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I've never had a swivel snap fail either, Keith, and as you point out, knot failure is a far more likely cause of lost fish. I'm thinking that even the most 'flimsey' snaps are rated at least 60 lb.

.
I do exactly what Keith said. Just a plain Duolock snap. I've had some bad experiences with cheap snap swivels and lost a few decent baits before I switched to the Duolocks. Haven't lost one since then.

Duolock snap:


The kind I've had problems with and will never use again are the ones like these:


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Old 12-01-10, 04:24 PM   #7
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Too much hardware on the front can affect the action - like those in the bottom photo above - and I see no reason for a swivel. This has been discussed many times, and I'm still a firm believer in Norman Speed Clips. I remove the split ring on virtually every hard plastic bait (cranks, topwater, lipless, etc), with the exception being a very few deep divers that have the line connection burried deep in the bill and the speed clip is difficult to attach. I change baits often and I hate tying knots (which also fail, especially if speedily tied - in my case anyway) and the speed clip is the easiest, fastest way for me. Haven't ever had one fail.
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Old 12-01-10, 08:36 PM   #8
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Many people say a swivel screws up the action. I personally think I'd catch as many with a swivel as not.

Having said that, I don't use swivels because they serve no purpose with crankbaits. I use duolock snaps as illustrated above and I attach it to the line tie or split ring, whatever comes with the lure.

It's not difficult to discipline oneself to check the line frequently for problems while using snaps.
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Old 12-02-10, 04:39 PM   #9
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I never use swivels or snaps on any baits. Stop and think about what ya'll have said. You have to have a knot somewhere in the rig, I believe if the knot is a problem You are using the wrong knot or less line strength than you need. Had to many swivel failures and got away from them and will never go back, Don't think that tying direct or swivel helps or hurts action. Comes down to personal preference the way I see it and no way is wrong. Suit yoursel and fish what ever you have confidence in.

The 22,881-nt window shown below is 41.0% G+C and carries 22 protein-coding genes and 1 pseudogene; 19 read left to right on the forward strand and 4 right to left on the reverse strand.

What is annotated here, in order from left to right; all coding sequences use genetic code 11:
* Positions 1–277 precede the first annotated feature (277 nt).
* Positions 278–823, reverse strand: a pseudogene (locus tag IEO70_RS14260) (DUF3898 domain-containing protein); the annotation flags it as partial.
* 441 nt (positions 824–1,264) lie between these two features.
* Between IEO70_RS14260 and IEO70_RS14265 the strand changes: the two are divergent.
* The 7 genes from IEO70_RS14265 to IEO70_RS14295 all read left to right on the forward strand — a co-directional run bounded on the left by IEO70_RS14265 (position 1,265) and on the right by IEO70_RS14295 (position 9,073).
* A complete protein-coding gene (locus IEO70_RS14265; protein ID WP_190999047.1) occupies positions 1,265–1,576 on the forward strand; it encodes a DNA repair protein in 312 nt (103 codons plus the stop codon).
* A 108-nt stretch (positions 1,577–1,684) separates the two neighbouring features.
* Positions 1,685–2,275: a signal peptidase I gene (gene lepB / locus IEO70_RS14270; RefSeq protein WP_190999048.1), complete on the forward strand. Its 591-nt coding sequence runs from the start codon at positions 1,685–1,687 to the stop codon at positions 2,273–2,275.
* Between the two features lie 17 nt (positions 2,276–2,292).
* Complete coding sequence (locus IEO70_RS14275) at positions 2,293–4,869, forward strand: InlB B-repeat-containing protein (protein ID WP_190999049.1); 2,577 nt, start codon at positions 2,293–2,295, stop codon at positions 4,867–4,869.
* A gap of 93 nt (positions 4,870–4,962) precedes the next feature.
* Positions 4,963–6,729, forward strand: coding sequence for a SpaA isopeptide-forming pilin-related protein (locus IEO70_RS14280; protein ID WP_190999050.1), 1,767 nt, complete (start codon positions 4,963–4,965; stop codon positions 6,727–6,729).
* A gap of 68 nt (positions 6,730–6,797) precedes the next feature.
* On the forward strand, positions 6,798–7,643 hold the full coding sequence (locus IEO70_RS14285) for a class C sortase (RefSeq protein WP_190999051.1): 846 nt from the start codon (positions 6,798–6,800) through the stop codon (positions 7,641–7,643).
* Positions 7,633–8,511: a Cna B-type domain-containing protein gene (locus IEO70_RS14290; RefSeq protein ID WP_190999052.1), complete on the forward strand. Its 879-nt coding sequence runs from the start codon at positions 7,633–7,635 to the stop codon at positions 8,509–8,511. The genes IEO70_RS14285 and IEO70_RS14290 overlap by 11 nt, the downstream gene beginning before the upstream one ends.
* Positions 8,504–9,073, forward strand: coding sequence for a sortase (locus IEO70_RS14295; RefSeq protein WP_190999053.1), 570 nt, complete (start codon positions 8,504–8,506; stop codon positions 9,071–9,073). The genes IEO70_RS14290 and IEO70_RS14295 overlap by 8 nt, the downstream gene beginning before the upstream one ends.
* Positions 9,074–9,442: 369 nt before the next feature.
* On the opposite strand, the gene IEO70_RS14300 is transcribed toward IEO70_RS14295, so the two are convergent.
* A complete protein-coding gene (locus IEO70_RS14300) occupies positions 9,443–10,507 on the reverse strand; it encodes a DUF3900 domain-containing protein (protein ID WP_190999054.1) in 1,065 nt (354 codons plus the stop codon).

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Old 12-02-10, 04:52 PM   #10
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Quote:
Originally Posted by ted4800 View Post
... Comes down to personal preference the way I see it and no way is wrong. Suit yoursel and fish what ever you have confidence in.

Ted welcometo the forums, I think you hit the nail on the head.
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Old 12-02-10, 05:04 PM   #11
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Quote:
Originally Posted by Marty View Post
Having said that, I don't use swivels because they serve no purpose with crankbaits.
Hey Marty, I know that my use of a swivel on my crankbaits goes against popular belief. But here is my theory, when you attach a doulock or speedclip to a crankbait there is an area where the two pieces touch during retrieval. The resistance of the crankbait moving through the water puts pressure on the area where these two pieces come together. For the crankbait to wobble back and forth, it is necessary for it to overcome the resistance of these two pieces rubbing together, however small it may be. With the swivel you eliminate this friction. Is this right or wrong, I don't know for certain, it is my perception, and perception is reality.
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Old 12-03-10, 08:48 PM   #12